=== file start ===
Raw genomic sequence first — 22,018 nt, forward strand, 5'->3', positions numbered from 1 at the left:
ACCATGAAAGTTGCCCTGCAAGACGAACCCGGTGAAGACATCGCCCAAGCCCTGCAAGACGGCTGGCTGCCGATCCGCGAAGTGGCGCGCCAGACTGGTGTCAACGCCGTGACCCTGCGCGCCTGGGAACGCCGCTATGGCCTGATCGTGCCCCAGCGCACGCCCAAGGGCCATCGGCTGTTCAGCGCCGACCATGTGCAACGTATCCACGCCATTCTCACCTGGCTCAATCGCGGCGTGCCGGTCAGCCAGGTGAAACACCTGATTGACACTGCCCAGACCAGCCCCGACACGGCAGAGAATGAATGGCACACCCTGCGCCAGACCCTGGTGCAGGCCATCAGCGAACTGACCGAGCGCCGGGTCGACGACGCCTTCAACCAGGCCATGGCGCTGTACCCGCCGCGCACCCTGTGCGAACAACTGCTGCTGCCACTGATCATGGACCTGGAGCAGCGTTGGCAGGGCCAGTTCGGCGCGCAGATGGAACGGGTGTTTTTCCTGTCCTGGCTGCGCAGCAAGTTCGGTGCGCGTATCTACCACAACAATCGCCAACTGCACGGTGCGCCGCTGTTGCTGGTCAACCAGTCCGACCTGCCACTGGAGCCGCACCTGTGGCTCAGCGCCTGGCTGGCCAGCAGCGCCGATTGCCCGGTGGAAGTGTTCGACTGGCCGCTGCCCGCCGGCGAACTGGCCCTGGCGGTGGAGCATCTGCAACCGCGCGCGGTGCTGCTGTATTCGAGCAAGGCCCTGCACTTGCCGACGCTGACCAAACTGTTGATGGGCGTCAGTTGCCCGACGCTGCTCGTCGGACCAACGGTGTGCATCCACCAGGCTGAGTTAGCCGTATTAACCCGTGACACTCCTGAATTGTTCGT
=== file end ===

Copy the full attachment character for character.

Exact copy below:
Raw genomic sequence first — 22,018 nt, forward strand, 5'->3', positions numbered from 1 at the left:
ACCATGAAAGTTGCCCTGCAAGACGAACCCGGTGAAGACATCGCCCAAGCCCTGCAAGACGGCTGGCTGCCGATCCGCGAAGTGGCGCGCCAGACTGGTGTCAACGCCGTGACCCTGCGCGCCTGGGAACGCCGCTATGGCCTGATCGTGCCCCAGCGCACGCCCAAGGGCCATCGGCTGTTCAGCGCCGACCATGTGCAACGTATCCACGCCATTCTCACCTGGCTCAATCGCGGCGTGCCGGTCAGCCAGGTGAAACACCTGATTGACACTGCCCAGACCAGCCCCGACACGGCAGAGAATGAATGGCACACCCTGCGCCAGACCCTGGTGCAGGCCATCAGCGAACTGACCGAGCGCCGGGTCGACGACGCCTTCAACCAGGCCATGGCGCTGTACCCGCCGCGCACCCTGTGCGAACAACTGCTGCTGCCACTGATCATGGACCTGGAGCAGCGTTGGCAGGGCCAGTTCGGCGCGCAGATGGAACGGGTGTTTTTCCTGTCCTGGCTGCGCAGCAAGTTCGGTGCGCGTATCTACCACAACAATCGCCAACTGCACGGTGCGCCGCTGTTGCTGGTCAACCAGTCCGACCTGCCACTGGAGCCGCACCTGTGGCTCAGCGCCTGGCTGGCCAGCAGCGCCGATTGCCCGGTGGAAGTGTTCGACTGGCCGCTGCCCGCCGGCGAACTGGCCCTGGCGGTGGAGCATCTGCAACCGCGCGCGGTGCTGCTGTATTCGAGCAAGGCCCTGCACTTGCCGACGCTGACCAAACTGTTGATGGGCGTCAGTTGCCCGACGCTGCTCGTCGGACCAACGGTGTGCATCCACCAGGCTGAGTTAGCCGTATTAACCCGTGACACTCCTGAATTGTTCGT